After being dormant for more than four years — and serving as little more than a backdrop for tourists snapping photographs since the Carrot Tree moved its location to the waterfront — the National Park Services’ 1736 Cole Digges House at 411 Main St. in Historic Yorktown has a new occupant.
Mobjack Bay Coffee Roasters moved their location from Hayes to the prime location in Yorktown last month, and owners Celeste and Jo Gucanac are brimming with excitement.
The entrepreneurs started their roasting business in 2007, offering high-quality, socially responsible gourmet organic, Fair Trade and Rainforest Alliance-certified coffees. As their business expanded, the warehouse with a small retail front they were occupying didn’t suit their needs.
The couple spent the last 11 years educating their customers about coffee and assisting them with opening their own coffee shops.
“The natural progression was to start our own petite cafe,” Celeste Gucanac said. “The Cole Digges House is so special to people in the area. We love history and feel we’re in the right place, and the right family to be here.”
While the retail front is in full swing, offering a variety of bagged coffees and teas, hot beverages will be available next week when the coffee roaster is up and running. The menu will consist of fresh baked goods, salads, gourmet meat and cheese platters, and soups made by Justified Bakeshop in Williamsburg.
A liquor license is expected in October, when the store will begin serving beer and wine.
“We’ll only be serving French wines as an homage to our allies, and because they’re my favorite,” Celeste Gucanac said.
Celeste Gucanac’s father — sommelier Charles Birr, who also works at the cafe — is a certified wine-education expert, and Mobjack Bay Coffee Roasters plans to offer a wine school this fall.
The entrepreneurs bring a unique skill set to their business. Jo Gucanac comes with a background in information technology, while Celeste was a professional ballerina with the Suzanne Farrell Ballet, which is housed in Washington’s Kennedy Center.
The couple has three children younger than 12.
“I fell in love with the Cole Digges house when my kids were still in strollers and we would walk around Historic Yorktown Village,” Celeste Gucanac said. “We are a family who loves national parks. My kids have junior ranger badges from all over, including the Historic Triangle.”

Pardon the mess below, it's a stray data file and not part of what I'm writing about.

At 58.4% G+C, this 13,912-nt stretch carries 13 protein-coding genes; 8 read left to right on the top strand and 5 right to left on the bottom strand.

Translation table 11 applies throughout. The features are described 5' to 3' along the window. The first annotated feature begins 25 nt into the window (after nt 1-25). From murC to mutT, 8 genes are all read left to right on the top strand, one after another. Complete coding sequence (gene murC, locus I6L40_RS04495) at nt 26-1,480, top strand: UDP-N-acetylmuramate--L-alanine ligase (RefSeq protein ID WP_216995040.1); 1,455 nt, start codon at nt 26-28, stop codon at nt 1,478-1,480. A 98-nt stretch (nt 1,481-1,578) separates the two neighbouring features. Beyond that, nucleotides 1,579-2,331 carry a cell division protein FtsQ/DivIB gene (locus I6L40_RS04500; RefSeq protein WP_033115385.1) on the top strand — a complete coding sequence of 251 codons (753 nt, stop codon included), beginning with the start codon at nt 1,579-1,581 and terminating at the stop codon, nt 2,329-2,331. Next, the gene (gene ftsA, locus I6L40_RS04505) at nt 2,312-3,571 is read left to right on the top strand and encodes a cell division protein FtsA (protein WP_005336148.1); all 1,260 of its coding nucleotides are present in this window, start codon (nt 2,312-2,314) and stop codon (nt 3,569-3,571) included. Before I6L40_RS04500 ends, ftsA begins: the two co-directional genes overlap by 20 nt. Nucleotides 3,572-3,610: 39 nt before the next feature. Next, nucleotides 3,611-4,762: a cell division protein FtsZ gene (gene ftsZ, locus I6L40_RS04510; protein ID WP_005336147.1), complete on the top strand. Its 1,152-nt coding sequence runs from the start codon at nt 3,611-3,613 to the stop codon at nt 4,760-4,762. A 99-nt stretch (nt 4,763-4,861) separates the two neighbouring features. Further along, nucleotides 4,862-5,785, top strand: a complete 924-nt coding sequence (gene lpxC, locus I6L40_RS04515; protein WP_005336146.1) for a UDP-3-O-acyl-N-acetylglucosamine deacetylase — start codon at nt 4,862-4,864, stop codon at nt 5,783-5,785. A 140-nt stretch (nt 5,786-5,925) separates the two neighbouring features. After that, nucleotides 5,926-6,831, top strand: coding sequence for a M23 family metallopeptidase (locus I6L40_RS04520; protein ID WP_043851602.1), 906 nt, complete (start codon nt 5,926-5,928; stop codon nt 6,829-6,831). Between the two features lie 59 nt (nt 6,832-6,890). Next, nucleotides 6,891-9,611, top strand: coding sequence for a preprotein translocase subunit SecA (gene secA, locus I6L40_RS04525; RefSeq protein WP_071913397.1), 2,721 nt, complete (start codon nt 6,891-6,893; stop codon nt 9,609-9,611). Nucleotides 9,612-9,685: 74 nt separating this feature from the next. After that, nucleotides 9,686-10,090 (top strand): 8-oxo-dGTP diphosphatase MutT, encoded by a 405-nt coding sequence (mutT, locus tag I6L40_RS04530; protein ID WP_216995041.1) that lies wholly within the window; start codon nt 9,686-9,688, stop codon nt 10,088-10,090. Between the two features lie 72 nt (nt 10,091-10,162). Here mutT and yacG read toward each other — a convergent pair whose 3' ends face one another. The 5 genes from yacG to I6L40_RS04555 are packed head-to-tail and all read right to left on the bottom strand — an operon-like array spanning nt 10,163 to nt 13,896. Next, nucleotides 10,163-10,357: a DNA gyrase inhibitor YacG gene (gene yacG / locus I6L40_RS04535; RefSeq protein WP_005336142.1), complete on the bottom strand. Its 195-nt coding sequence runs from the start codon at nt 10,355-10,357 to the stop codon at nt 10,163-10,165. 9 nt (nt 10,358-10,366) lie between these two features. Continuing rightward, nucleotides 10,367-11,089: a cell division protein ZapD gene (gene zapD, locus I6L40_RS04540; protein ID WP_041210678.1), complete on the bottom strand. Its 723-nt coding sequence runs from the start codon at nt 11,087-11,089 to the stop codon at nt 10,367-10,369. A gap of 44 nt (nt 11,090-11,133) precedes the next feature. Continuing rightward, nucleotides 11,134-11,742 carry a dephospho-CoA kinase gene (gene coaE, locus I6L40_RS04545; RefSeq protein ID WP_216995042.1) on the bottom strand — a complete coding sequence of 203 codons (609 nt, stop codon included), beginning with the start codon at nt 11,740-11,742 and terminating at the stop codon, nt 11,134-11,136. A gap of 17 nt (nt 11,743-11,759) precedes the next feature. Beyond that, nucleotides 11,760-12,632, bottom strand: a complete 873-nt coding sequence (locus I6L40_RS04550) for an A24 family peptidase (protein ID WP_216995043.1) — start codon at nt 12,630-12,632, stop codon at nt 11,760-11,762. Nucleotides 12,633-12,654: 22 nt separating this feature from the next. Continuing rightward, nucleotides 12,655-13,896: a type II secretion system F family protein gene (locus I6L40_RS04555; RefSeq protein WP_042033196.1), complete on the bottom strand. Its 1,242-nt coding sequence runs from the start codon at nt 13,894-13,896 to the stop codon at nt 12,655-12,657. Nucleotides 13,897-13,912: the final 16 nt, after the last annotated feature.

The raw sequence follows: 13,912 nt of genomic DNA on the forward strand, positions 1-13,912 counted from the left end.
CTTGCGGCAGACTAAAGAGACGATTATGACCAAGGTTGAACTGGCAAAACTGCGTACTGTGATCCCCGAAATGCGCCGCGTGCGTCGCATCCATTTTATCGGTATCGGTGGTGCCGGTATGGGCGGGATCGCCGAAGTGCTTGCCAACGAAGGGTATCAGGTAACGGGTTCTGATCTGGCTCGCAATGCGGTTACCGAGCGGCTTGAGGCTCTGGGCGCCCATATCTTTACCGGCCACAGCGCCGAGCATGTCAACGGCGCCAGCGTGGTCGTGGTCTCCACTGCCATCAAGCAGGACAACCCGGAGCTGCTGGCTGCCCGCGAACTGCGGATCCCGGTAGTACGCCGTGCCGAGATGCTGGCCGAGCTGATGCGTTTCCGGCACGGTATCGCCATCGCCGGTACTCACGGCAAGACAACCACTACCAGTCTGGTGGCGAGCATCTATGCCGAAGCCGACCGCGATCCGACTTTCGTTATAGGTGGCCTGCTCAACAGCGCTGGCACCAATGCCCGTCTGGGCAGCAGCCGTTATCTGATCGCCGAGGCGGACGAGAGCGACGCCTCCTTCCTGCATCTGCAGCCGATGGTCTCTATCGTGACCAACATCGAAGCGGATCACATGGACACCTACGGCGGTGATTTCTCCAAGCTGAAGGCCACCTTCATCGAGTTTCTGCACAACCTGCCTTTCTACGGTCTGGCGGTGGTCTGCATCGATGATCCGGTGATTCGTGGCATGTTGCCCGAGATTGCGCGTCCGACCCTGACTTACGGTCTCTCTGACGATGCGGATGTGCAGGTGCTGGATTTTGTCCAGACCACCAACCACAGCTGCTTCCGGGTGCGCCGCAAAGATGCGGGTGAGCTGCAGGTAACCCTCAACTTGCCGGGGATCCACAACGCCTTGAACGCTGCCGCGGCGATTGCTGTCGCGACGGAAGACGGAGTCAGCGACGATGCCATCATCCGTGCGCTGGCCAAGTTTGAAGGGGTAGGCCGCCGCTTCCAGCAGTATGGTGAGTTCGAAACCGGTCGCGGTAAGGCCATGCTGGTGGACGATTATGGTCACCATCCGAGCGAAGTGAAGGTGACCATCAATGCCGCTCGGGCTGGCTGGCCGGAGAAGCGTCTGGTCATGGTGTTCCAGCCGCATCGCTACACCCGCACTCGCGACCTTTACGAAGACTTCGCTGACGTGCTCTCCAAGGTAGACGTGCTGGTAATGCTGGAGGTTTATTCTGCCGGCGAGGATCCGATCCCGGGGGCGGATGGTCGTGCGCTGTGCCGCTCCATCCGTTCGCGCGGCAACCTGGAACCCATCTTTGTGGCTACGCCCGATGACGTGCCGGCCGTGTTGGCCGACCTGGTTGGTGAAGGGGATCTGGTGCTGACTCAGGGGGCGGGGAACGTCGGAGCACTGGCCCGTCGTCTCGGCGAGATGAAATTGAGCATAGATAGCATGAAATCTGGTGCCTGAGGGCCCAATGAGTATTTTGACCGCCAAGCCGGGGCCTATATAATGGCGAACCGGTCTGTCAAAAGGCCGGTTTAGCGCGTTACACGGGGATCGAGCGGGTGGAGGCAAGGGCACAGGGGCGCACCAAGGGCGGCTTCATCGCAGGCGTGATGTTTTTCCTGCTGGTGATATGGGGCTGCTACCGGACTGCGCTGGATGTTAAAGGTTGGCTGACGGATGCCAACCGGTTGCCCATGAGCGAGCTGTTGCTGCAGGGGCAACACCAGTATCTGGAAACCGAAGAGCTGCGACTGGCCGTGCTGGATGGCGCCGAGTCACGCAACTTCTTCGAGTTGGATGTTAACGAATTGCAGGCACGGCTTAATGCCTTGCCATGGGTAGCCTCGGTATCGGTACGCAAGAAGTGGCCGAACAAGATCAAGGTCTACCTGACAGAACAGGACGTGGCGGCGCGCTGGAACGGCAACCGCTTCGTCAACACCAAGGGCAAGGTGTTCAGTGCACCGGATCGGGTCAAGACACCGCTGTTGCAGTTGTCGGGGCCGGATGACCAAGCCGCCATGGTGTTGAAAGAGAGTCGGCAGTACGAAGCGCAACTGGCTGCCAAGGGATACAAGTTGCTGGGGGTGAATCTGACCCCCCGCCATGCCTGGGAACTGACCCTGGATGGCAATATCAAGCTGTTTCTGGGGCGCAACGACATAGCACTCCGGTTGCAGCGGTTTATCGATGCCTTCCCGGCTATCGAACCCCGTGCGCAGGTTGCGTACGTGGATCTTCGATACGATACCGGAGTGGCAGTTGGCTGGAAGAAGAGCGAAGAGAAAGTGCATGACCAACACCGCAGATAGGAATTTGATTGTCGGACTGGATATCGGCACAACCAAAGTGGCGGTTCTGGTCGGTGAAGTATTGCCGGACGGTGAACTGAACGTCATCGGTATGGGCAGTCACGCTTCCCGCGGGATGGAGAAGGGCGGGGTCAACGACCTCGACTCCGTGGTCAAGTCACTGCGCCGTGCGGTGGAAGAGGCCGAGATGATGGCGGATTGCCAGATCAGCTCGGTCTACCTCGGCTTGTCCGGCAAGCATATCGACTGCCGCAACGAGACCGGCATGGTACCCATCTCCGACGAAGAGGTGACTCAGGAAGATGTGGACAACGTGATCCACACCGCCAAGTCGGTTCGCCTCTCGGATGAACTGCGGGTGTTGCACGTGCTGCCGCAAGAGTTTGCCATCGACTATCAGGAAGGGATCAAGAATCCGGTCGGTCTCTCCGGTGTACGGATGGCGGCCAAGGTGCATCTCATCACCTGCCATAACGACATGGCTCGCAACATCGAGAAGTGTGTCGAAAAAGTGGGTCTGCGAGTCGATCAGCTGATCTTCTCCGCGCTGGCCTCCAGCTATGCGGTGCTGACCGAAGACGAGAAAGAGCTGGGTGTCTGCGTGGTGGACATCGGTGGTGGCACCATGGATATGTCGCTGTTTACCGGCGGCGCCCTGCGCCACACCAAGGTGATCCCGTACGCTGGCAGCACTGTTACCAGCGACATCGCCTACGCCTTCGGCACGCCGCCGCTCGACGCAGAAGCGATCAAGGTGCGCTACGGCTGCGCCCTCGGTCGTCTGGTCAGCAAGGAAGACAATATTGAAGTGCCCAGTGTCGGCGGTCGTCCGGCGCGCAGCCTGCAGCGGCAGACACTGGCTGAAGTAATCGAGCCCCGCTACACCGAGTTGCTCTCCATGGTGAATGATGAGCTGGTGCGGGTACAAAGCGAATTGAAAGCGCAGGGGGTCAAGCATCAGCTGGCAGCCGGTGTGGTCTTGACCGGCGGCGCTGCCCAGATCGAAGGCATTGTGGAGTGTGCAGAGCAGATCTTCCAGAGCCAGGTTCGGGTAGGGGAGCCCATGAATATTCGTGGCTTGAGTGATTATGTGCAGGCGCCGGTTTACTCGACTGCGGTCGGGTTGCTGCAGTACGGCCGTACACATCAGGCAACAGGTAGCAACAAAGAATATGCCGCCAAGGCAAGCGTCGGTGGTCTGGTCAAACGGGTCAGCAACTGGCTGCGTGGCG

Outdoor enthusiasts, the Gucanac family spent a lot of time on the water while living on the Mobjack Bay.
“Someone told us that we shouldn’t let our kids swim in the water because it wasn’t clean enough. Of course that concerned us; we didn’t know water conditions were questionable being new to the area,” Celeste Gucanac said.
It was at that moment that the couple decided they had to make a difference, both personally and as business owners. A portion of every bag of Mobjack Bay coffee sold benefits Chesapeake Bay restoration efforts.
Always on the hunt for new grassroots incentives to promote safe waters and a healthy environment, the cafe is implementing a program where they will provide customers who are on their way to the Yorktown waterfront with empty buckets to fill with litter found at the beach. When customers return the trash-filled buckets, they’ll be rewarded with a free cup of coffee or frozen treat for the younger environmentalists.
The Gucanacs look forward to discussing future environmental efforts they can be a part of in tandem with the National Park Service.
“We are absolutely thrilled to have the Gucanacs in the Cole Digges House. It’s clear they have a great business model and are well received in the community, just as their products are in the region,” said Kym Hall, Colonial National Historical Park superintendent. “We feel super fortunate to have such a talented family helping to revitalize Main Street. Their attitude aligns with the National Park Service and sets the right tone for Yorktown.”
Obvious self-starters fueled by their product, it’s apparent there’s much more on the horizon for potential incentive programs.
“Their business is more than roasting and selling coffee. They connect people in the community with positive influence and total societal involvement,” Hall said.
For locals living in Historic Yorktown, the petite cafe offers a unique gathering place in a familiar setting.
“Mobjack Bay Coffee Roasters is the perfect addition to the village, for both tourists and locals. We’re excited to welcome Celeste and Jo and their family to Yorktown and look forward to meeting up with neighbors and friends at our very own coffee roastery,” said Historic Yorktown Village resident Maureen Moss.
While the Cole Digges House has become a hotspot for photographers in search of that perfect colonial backdrop while photographing potential brides and newlyweds over the past few years, the building will be available for rent to accomodate business meetings, weddings and other special events.
Current hours are 9 a.m. to 5 p.m. Monday through Sunday. Mobjack Bay Coffee Roasters’ products may also be found locally at Whole Foods, Earth Fare and The Cheese Shop in Williamsburg’s Merchants Square and online at mobjackbaycoffee.com.
“We’re looking at being in Historic Yorktown Village as part of our mission. When you purchase our products, it will assist with keeping the Cole Digges House open as well as bringing new life to Main Street,” Celeste Gucanac said. “What I love about that past is that at one point someone was actually living out the story you look at as history. I’m teaching my kids to have an appreciation for that as we move forward.”